How not to rebound on new year’s resolutions

How+not+to+rebound+on+new+year%27s+resolutions

By Ben Fox and Julia Heimlich

As the final midnight of 2012 inches closer, many people will partake in a tradition that has been around for decades. On Dec. 31, at 12 a.m., people all over the world will make New Year’s Resolutions to change the way they live, become better human beings, and be happier with their lives.

While resolutions may seem like a good idea when they first are made, it can be hard to follow up on them. According to a 2004 article from the American Psychological Association, nearly 60 percent of people drop their resolution just six months into the New Year.

“As human beings, we have a natural tendency to fall back into old habits,” said motivational speaker Lance “Claysmile” Smith, who speaks to CHS health classes.  “In order to be successful in keeping our commitments, we must do things that will keep us proactive and focused, such as reminding ourselves daily about our commitments.”

People often like to set goals to improve their well-being, education or self. These goals may include exercising more, eating nutritionally, improving grades, spending more time with family, reducing procrastination and watching less television.

“Some people fear making commitments because they feel that if they make one, they run the risk of being disappointed,” Smith said. “That is the wrong perspective. Making commitments helps us to have targets for where we want to go. Even if we experience momentary failures, we still end up getting closer to our desired outcome: much closer than we would have gotten if we did not make any commitments.”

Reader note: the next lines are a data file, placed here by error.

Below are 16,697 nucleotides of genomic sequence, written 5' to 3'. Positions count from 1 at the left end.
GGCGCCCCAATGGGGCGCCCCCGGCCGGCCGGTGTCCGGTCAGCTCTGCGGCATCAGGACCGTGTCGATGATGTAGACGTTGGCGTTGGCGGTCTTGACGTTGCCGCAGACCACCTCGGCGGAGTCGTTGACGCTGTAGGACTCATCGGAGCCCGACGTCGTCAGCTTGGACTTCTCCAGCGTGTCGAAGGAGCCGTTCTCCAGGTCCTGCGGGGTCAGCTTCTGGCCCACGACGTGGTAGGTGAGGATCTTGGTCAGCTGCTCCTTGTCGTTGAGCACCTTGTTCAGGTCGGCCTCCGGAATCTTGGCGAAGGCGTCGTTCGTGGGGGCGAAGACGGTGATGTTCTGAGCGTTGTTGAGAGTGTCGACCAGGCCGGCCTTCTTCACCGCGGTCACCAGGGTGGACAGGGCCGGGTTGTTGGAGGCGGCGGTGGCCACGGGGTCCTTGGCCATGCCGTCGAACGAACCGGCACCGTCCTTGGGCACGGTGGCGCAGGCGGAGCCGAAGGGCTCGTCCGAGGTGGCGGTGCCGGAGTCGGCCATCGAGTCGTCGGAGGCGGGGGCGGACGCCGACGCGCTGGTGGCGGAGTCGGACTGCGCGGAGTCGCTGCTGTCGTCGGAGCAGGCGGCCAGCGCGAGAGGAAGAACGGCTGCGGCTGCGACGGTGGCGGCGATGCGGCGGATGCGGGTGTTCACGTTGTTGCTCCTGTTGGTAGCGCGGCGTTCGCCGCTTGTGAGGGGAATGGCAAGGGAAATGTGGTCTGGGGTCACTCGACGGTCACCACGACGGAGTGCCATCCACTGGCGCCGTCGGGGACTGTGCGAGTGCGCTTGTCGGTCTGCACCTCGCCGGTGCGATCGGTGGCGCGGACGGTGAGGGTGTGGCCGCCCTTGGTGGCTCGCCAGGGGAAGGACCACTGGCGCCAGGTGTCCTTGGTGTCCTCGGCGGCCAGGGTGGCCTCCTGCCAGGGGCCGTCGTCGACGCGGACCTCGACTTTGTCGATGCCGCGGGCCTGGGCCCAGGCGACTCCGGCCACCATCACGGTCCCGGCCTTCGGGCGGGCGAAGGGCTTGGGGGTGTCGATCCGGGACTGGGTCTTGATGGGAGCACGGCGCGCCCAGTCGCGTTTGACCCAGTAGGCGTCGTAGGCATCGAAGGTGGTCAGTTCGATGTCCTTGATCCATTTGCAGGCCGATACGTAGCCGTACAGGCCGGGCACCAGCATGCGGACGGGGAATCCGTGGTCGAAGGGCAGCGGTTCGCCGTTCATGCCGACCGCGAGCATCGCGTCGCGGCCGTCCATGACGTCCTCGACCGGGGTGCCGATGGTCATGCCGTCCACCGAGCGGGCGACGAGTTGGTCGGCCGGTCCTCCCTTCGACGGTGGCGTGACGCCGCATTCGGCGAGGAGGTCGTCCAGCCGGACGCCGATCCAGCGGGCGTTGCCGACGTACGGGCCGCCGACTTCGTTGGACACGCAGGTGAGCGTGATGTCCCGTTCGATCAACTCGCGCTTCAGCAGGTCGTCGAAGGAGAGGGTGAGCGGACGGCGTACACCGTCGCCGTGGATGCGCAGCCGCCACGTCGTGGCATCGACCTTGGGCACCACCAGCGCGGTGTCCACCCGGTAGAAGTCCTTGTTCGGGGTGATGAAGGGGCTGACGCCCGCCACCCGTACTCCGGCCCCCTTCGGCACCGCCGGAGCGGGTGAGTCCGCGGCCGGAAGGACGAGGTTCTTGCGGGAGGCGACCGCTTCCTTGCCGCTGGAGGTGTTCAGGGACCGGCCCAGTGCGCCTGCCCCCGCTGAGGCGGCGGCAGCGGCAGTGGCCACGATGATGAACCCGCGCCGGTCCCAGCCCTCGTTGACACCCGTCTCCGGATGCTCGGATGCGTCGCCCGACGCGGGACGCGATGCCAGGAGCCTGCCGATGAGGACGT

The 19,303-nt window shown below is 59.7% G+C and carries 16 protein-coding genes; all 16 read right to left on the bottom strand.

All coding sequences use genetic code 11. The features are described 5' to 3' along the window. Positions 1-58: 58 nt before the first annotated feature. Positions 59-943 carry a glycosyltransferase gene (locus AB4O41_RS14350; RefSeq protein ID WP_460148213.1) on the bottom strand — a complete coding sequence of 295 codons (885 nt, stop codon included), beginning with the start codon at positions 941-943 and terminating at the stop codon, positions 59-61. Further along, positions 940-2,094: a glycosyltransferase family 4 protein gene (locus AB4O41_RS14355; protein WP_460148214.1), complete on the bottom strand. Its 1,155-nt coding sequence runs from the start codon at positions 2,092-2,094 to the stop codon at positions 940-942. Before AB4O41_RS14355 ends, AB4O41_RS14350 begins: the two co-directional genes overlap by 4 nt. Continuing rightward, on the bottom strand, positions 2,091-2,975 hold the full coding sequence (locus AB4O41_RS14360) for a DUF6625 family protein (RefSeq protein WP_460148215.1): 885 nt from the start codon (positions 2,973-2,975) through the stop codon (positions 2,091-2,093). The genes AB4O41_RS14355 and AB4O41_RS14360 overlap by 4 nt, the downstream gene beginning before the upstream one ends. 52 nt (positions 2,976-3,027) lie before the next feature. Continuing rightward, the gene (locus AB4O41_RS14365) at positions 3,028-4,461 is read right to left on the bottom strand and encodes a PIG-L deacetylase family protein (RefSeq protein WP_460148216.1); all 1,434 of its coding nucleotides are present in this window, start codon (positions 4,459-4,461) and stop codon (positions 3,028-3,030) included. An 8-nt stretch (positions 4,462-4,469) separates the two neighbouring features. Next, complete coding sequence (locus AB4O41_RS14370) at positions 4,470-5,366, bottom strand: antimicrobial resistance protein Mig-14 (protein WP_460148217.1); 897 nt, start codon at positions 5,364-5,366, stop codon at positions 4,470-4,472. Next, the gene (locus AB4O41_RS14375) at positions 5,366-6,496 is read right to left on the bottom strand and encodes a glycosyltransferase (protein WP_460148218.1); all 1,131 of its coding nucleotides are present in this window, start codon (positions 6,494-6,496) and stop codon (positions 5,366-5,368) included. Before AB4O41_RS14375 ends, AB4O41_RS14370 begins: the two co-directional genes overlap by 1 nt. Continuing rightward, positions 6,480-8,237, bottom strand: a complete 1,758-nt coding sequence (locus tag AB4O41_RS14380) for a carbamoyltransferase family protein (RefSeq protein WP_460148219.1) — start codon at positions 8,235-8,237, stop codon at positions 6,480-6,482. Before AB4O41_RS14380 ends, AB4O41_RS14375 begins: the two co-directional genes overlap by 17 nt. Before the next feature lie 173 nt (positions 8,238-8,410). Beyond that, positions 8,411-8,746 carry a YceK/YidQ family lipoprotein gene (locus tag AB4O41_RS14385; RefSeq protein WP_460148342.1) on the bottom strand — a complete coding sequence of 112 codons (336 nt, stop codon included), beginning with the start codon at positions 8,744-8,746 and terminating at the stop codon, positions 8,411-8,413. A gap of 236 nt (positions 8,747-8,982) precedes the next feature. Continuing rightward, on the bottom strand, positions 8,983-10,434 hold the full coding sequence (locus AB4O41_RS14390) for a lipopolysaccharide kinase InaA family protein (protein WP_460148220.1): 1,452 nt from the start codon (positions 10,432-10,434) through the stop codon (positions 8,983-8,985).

In order to maintain a resolution, it is best to set a specific and realistic goal instead of undertaking a major change. Rather than choosing a vague resolution such as “losing weight,” work at losing five pounds by a certain point in time.

According to Smith, if looking to improve exercise habits, it is important to set aside specific times in the day for working out. Otherwise, busy schedules will prevent one from putting in the time. It is also important to find a form of exercise one enjoys because it will be easier to stick with it.

“Progress is made every time you exercise, even if you do not see it immediately,” said Smith, who is also a Zumba teacher at Lifetime Fitness in Rockville, M.D. “It takes time for progress to show up visually, but keep in mind that every time you exercise, you are getting closer to your desired outcome.”

Many CHS students are involved in making New Year’s Resolutions. CHS sophomores Olivia Whitener and Isabella Naessan-Do have a unique tradition that they do close to Dec. 31. The two girls write their resolutions down on a small piece of paper, and attach it to something they call a Resolution Tree.
“It’s basically a Christmas tree, and you take your resolution and you stick it on the tree with a safety pin,” Whitener said. “It looks really pretty, and the person who owns it can look at the resolutions later.”

According to Whitener, the Resolution Tree “cements your commitment to your resolution,” working as a reminder to follow through with whatever you resolved to do.

Last New Year’s Eve, sophomore Ximena Tellez made a resolution to stop procrastinating with her school work.

Math teacher Lois Cohen is also planning on making a resolution, in her case to gain more weight and to eat healthier. She plans on changing her daily diet in order to reach her goal.

“I want to have more energy for my students,” Cohen said. “I will cook instead of eating cereal for dinner.”

Cohen believes that resolutions are good for people, even if they don’t follow through with them.

“For most people, they are trying to be a better person, and their resolution will help them reach that goal,” Cohen said.